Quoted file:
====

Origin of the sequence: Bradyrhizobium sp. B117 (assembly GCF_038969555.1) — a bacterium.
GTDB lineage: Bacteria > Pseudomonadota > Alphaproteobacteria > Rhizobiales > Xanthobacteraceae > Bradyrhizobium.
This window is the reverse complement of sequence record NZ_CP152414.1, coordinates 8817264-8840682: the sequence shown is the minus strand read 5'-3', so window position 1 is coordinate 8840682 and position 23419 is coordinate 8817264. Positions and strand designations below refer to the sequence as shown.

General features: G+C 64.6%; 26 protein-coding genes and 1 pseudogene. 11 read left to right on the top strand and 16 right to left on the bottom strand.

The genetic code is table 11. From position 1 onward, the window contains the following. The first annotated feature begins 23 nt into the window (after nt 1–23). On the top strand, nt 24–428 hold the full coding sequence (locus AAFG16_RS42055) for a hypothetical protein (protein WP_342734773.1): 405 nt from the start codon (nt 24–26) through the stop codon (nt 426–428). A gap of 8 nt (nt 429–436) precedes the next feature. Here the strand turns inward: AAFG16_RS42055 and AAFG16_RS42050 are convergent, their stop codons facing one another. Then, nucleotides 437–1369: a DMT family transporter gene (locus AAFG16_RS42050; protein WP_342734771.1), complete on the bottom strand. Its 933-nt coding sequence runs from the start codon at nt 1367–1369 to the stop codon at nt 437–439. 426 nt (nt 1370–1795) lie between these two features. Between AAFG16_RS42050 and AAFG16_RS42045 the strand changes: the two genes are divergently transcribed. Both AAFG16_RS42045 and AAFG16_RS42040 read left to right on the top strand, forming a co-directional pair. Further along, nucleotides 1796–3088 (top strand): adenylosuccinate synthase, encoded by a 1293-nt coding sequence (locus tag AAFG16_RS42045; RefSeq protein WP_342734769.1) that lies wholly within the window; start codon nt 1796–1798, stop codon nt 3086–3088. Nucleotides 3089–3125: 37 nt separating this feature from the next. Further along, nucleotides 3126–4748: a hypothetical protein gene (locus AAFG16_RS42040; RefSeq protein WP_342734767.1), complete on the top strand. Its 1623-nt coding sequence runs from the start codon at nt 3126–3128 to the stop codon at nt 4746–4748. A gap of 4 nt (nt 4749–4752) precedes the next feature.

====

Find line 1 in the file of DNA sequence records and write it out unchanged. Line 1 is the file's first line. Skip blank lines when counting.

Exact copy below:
Origin of the sequence: Bradyrhizobium sp. B117 (assembly GCF_038969555.1) — a bacterium.